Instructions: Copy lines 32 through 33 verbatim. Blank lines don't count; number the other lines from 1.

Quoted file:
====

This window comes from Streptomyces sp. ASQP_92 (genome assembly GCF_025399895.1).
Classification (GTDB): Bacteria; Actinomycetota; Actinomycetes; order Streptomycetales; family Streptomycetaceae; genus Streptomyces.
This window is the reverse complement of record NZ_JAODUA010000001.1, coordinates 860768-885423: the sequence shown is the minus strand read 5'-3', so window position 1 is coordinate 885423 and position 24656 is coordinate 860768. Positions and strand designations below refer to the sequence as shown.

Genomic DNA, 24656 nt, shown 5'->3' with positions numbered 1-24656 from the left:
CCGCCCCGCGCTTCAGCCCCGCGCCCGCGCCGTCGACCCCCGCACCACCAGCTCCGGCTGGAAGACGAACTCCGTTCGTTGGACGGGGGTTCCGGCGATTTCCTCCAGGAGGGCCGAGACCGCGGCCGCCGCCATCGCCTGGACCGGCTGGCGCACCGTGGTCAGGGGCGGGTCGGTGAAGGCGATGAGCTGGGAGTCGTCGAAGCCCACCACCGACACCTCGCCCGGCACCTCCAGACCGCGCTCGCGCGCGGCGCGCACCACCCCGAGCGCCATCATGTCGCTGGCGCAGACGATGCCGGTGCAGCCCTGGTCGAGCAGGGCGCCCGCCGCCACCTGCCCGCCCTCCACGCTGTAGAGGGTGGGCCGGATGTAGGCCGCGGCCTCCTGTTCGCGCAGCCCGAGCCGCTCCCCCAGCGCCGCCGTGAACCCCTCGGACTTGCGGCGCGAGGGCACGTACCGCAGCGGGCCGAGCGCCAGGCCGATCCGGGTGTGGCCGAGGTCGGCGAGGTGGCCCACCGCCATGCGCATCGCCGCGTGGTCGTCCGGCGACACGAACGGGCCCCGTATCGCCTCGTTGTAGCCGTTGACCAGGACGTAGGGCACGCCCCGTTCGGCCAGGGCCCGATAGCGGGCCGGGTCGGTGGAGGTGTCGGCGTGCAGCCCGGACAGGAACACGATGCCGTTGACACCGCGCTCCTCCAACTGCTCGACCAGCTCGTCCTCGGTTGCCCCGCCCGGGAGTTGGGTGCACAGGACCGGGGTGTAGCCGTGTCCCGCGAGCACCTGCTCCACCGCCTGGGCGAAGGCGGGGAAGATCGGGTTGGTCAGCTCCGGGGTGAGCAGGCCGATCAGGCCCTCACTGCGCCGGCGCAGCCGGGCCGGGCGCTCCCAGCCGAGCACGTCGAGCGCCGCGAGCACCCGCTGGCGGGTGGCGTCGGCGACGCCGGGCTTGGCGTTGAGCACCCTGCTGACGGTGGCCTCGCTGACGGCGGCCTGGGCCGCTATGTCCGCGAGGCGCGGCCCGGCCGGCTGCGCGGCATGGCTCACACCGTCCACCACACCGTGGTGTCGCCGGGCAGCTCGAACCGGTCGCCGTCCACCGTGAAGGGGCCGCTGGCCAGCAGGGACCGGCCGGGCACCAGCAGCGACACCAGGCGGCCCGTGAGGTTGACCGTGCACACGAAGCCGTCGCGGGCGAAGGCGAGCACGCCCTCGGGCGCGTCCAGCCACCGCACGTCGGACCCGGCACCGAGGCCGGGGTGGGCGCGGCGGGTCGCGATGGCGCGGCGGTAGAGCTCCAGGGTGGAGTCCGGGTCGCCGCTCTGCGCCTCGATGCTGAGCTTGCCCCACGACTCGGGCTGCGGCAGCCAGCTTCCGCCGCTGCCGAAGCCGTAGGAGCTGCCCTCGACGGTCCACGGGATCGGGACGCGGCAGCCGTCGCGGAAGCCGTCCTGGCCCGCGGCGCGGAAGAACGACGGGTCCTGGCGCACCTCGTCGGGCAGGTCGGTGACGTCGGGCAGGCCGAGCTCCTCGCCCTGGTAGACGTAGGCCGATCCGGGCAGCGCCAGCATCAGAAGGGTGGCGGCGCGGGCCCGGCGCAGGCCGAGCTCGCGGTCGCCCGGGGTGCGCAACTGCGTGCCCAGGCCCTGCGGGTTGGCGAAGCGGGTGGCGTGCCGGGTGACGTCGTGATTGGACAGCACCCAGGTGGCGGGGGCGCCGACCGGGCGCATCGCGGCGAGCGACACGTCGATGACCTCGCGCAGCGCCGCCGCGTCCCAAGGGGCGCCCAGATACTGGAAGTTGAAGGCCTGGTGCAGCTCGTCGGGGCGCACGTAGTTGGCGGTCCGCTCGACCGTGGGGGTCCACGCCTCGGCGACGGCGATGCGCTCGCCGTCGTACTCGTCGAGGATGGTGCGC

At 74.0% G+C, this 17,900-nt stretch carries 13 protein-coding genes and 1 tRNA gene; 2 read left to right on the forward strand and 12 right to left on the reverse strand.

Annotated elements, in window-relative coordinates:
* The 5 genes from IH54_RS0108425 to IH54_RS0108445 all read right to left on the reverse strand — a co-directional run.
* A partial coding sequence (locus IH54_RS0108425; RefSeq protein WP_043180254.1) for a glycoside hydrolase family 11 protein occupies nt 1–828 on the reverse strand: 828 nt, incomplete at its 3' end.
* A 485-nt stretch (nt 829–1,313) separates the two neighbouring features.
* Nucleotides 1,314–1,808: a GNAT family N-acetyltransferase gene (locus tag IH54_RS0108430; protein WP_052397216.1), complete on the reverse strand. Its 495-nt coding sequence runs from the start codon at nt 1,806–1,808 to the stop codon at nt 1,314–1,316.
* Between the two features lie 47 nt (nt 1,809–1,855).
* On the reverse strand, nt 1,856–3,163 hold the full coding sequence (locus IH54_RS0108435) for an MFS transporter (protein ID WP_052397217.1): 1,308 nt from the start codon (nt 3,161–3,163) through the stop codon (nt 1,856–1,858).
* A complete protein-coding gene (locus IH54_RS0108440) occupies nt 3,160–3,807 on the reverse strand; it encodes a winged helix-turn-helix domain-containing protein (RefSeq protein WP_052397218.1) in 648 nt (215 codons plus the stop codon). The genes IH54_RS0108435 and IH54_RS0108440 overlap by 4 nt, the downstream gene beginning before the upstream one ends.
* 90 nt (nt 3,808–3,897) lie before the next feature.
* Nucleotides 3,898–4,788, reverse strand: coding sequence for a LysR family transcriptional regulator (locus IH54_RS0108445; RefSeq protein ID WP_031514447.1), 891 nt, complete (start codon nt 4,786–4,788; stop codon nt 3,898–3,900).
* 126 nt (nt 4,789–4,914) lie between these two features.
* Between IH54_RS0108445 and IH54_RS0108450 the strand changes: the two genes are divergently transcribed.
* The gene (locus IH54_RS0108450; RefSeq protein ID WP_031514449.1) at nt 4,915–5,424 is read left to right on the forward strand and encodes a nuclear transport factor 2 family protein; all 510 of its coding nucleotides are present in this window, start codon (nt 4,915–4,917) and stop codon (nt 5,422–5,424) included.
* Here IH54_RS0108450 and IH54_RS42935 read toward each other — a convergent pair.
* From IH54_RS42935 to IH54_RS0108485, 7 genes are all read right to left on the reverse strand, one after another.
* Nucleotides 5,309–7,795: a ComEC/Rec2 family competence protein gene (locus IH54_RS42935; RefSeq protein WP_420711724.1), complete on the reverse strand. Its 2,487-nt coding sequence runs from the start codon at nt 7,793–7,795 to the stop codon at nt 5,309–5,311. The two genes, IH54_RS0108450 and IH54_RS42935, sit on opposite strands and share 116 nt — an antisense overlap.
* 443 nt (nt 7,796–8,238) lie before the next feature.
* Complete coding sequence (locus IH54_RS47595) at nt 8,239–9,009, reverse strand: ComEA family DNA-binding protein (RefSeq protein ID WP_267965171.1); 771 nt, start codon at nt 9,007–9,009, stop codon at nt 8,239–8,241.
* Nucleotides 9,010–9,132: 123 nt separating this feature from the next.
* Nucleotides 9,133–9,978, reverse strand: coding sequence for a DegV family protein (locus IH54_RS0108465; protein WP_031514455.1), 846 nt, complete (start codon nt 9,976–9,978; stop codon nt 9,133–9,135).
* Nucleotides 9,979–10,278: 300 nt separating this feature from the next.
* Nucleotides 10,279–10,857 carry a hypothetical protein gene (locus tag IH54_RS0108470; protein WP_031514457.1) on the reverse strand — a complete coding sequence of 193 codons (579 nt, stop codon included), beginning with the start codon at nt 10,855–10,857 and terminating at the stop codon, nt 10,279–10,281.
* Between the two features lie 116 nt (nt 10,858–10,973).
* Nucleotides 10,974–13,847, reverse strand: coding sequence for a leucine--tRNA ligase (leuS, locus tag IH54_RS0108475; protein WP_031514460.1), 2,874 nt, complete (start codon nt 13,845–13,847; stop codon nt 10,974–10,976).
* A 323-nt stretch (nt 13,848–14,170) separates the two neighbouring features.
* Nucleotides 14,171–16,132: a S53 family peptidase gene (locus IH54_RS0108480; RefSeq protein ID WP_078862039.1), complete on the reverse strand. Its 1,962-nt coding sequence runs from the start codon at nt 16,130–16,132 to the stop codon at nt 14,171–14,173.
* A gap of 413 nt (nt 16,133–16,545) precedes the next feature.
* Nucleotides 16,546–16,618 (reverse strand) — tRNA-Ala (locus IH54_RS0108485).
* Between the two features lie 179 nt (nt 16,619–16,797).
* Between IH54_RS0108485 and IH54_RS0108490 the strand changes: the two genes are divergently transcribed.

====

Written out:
* Nucleotides 14,171–16,132: a S53 family peptidase gene (locus IH54_RS0108480; RefSeq protein ID WP_078862039.1), complete on the reverse strand. Its 1,962-nt coding sequence runs from the start codon at nt 16,130–16,132 to the stop codon at nt 14,171–14,173.
* A gap of 413 nt (nt 16,133–16,545) precedes the next feature.